Last month I attended the Australia Eastern Indonesia Tourism Forum in Makkasar to speak on a panel about impact investment in tourism.
A reoccurring theme was the Indonesian government’s 10 New Bali plan and what that means to the national tourism sector and regionals economies. The government is targeting 20 million foreign arrivals by next year and hopes tourism can account for eight percent of the nation’s overall GDP, generate US$18 billion in foreign exchange income, and employ 13 million people.
The exciting thing from a tourism perspective is the opportunity to attract visitors, particularly Australian tourists, beyond Bali into a country of diverse and rare landscapes rich with ancient cultures and tradition. Economically, the types of success Bali has seen will be more evenly distributed across the country, of which many areas are affected by poverty.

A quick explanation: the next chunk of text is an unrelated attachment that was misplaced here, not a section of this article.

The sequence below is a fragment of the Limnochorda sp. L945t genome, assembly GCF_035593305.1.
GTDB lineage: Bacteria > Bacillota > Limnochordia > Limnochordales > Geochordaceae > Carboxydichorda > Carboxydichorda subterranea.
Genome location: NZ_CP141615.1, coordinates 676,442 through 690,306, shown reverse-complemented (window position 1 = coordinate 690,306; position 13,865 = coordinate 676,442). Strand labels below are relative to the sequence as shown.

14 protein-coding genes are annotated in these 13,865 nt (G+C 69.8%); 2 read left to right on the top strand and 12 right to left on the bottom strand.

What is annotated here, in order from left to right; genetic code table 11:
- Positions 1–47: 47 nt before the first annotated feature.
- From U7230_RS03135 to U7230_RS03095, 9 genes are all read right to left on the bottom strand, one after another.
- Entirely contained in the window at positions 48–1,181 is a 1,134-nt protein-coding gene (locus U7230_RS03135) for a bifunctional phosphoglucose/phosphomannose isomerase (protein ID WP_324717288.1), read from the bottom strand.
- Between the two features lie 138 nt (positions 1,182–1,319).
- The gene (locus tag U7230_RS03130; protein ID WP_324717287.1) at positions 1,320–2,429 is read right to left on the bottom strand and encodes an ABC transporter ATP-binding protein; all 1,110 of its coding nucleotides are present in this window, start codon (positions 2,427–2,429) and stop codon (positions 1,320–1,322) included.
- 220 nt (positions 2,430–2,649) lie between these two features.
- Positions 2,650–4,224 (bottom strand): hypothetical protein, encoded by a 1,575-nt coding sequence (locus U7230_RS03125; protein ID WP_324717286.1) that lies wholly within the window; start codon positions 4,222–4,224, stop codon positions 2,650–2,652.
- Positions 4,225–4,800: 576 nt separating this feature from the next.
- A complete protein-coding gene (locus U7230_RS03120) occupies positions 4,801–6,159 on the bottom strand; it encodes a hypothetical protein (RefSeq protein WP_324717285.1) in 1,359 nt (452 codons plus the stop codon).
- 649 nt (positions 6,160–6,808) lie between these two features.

As an archipelago country of around 18,000 islands, close to half of its recognised territory is ocean (almost 3million km2), constituting a very large portion of the Coral Triangle – recognised as one of the most important marine ecosystems on the planet and home to around 75% of the world’s coral species. These waters and their stunning beaches are one of the main tourism drivers to the country.
Bali is the posterchild for economic uplift through tourism, but the same can’t really be said for its environmental impact. Corel degradation, marine plastics, adequate drinking water and insufficient waste water treatment are all very real issues threatening Bali and its surrounding waters.
As the 10 New Balis Scheme is rolled out, the challenge will be ensuring this is done in a measured and sustainable way to ensure this extraordinary and sensitive marine ecosystem, and the 2.8 million households that depend on it for a livelihood, are protected.
Ultimately, the art will be ensuring you don’t kill the goose that lay the golden egg.